My Guest Today: Shanna Hatfield

Hardman Community Center

Hardman Community Center


My guest today is Shanna Hatfield, author of the Hardman Holidays series. Shanna, tell us about the setting for your exciting new series. I understand you’ve breathed life back into the ghost town of Hardman, Oregon.

Thank you, Mary. Two years ago, I decided to write a sweet Victorian holiday romance. As I debated making up a town or using a real one, I happened to come across information about Hardman, Oregon and chose it for the setting of The Christmas Bargain, the first book in my Hardman Holidays series.

Although classified today as a ghost town, Harman was once quite an exciting place to be.

John L. Royse, reportedly one of the most successful farmers in the area, and his brother were said to be the first permanent settlers in Hardman.

Originally named Dairyville, the town was popular as a freighting center and saw promising growth in its early days. Dairyville became known as Raw Dog, while a mile away a rival settlement sprang up, known as Yellow Dog.

Stagecoaches and wagon trains traveling north and south through eastern Oregon and Washington found convenient shopping points in both Raw Dog and Yellow Dog. The rivalry between the two locations escalated as they competed over which town would secure the stagecoach depot for the area. When Raw Dog received a permanent stagecoach station, the two towns became one, known as Dogtown.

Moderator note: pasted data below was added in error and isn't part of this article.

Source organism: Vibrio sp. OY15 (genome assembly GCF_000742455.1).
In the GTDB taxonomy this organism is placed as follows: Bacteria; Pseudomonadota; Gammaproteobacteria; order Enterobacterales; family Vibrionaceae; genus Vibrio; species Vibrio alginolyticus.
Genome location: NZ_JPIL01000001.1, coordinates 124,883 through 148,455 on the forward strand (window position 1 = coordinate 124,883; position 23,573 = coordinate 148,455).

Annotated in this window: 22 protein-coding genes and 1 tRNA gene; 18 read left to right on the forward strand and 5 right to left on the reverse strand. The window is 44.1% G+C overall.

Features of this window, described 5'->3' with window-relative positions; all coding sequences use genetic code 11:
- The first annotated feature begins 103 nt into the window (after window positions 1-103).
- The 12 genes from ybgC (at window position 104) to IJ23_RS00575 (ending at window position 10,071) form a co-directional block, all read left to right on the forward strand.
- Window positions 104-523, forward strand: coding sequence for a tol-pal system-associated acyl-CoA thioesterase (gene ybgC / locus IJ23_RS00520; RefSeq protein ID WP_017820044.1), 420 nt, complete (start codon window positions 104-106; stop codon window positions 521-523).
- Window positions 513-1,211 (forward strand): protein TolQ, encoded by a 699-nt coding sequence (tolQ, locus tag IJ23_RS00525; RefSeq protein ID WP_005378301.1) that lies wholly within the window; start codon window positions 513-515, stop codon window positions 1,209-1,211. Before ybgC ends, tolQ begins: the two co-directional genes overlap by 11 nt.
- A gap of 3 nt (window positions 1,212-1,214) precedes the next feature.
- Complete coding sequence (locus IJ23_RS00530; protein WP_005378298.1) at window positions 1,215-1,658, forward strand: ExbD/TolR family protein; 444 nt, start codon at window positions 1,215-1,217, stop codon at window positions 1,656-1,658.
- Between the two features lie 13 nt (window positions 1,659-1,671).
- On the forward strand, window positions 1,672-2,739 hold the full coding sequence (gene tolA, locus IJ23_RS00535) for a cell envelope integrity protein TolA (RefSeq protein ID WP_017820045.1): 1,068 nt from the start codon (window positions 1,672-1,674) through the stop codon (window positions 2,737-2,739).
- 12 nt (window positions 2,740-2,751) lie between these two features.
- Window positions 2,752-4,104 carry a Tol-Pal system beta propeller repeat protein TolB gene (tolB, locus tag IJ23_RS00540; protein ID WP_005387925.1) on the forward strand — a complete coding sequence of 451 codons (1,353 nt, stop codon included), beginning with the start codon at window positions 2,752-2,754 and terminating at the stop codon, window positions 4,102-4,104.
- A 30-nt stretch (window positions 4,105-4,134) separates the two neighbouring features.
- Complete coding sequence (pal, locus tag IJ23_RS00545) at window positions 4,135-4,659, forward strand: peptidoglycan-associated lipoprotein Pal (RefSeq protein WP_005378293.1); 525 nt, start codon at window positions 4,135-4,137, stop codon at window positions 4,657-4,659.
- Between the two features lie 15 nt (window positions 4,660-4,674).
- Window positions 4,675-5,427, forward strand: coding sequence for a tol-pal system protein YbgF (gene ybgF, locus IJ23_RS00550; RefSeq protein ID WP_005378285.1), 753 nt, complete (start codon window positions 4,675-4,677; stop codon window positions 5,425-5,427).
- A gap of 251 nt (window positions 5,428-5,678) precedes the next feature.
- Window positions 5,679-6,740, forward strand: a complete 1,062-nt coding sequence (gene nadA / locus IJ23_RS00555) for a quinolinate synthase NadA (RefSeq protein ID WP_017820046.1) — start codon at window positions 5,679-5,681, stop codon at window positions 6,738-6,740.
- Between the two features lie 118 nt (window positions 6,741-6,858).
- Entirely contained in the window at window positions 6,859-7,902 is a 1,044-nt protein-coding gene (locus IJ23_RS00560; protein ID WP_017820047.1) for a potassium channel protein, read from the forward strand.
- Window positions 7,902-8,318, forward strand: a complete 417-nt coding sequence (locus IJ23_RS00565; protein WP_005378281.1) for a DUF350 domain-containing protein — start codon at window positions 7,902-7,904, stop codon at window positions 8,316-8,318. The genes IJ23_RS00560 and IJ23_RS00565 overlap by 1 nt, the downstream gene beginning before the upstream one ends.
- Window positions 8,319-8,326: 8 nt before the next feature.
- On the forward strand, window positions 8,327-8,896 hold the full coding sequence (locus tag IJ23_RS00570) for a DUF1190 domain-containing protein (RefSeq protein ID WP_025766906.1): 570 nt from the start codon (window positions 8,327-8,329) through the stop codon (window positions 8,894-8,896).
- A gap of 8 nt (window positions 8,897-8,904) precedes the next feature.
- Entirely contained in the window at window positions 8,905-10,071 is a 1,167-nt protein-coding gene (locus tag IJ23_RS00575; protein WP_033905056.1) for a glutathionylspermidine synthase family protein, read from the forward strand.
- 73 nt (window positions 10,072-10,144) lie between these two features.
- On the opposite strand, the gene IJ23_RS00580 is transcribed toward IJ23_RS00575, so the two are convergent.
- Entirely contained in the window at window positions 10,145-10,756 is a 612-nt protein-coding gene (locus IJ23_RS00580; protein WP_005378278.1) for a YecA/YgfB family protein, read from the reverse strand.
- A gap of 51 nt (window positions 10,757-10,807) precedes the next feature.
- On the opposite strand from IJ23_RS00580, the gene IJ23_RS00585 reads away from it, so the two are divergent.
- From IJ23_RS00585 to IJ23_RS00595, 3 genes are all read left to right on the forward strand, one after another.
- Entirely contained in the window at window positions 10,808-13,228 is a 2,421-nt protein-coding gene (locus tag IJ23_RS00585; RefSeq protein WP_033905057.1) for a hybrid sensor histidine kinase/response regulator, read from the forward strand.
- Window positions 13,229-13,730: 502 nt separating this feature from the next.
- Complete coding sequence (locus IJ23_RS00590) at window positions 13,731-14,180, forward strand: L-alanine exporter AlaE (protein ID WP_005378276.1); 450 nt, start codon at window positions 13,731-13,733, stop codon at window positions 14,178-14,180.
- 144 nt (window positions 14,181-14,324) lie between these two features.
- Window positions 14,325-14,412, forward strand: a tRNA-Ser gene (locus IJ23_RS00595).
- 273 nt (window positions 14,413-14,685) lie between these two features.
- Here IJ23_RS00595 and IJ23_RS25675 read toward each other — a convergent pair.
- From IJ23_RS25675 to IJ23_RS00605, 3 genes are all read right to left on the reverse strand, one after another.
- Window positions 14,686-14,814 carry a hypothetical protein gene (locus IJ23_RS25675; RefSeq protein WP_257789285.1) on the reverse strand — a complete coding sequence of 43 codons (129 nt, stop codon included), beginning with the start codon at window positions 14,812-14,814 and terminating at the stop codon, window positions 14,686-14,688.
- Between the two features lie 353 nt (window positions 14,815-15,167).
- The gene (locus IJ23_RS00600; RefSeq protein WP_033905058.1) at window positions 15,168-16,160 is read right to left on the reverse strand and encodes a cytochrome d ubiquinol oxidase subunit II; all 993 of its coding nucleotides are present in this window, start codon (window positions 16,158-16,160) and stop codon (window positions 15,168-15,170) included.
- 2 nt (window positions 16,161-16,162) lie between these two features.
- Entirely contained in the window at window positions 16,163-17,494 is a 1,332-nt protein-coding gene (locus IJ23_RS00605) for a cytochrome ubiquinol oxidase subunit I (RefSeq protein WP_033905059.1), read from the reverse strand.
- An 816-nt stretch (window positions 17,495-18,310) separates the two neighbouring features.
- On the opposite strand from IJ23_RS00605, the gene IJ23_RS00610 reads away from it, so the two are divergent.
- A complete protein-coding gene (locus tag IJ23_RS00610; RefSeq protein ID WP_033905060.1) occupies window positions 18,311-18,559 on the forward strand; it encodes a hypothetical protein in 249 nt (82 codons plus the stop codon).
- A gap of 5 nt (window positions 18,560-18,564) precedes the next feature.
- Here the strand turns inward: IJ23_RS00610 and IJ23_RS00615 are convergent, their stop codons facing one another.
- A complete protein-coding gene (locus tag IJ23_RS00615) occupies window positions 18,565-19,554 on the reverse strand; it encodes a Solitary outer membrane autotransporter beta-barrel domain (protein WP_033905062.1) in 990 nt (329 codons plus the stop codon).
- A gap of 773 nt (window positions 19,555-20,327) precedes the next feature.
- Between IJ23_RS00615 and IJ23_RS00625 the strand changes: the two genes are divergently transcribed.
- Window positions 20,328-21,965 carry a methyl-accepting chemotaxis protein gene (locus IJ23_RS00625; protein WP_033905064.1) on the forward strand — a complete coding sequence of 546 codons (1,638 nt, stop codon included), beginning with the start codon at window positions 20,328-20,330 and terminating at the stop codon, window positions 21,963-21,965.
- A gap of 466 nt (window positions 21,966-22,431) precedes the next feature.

The town’s name changed to Hardman in 1881 when David N. Hardman, a pioneer farmer, moved to town and, with the government’s consent, brought with him the post office which previously had operated from his farm. The town took the name of the post office, Hardman.

In the 1800s, the town boasted a skating rink, four churches, a school, and newspaper office.

In the late1800s, excitement rippled through Hardman with rumors that the railroad would be coming through town. When the railroad was routed through the nearby town of Heppner instead, the community of Hardman suffered a devastating blow, effectively stunting future growth.

By the 1920s, trucks replaced horses, mail routes changed and Hardman began its decline. The last business in Hardman closed in 1968.

Thank you, Shanna. I’ve always found ghost towns fascinating and your bringing fictional life back to Hardman is intriguing. For more information about the author and the Hardman Series, visit


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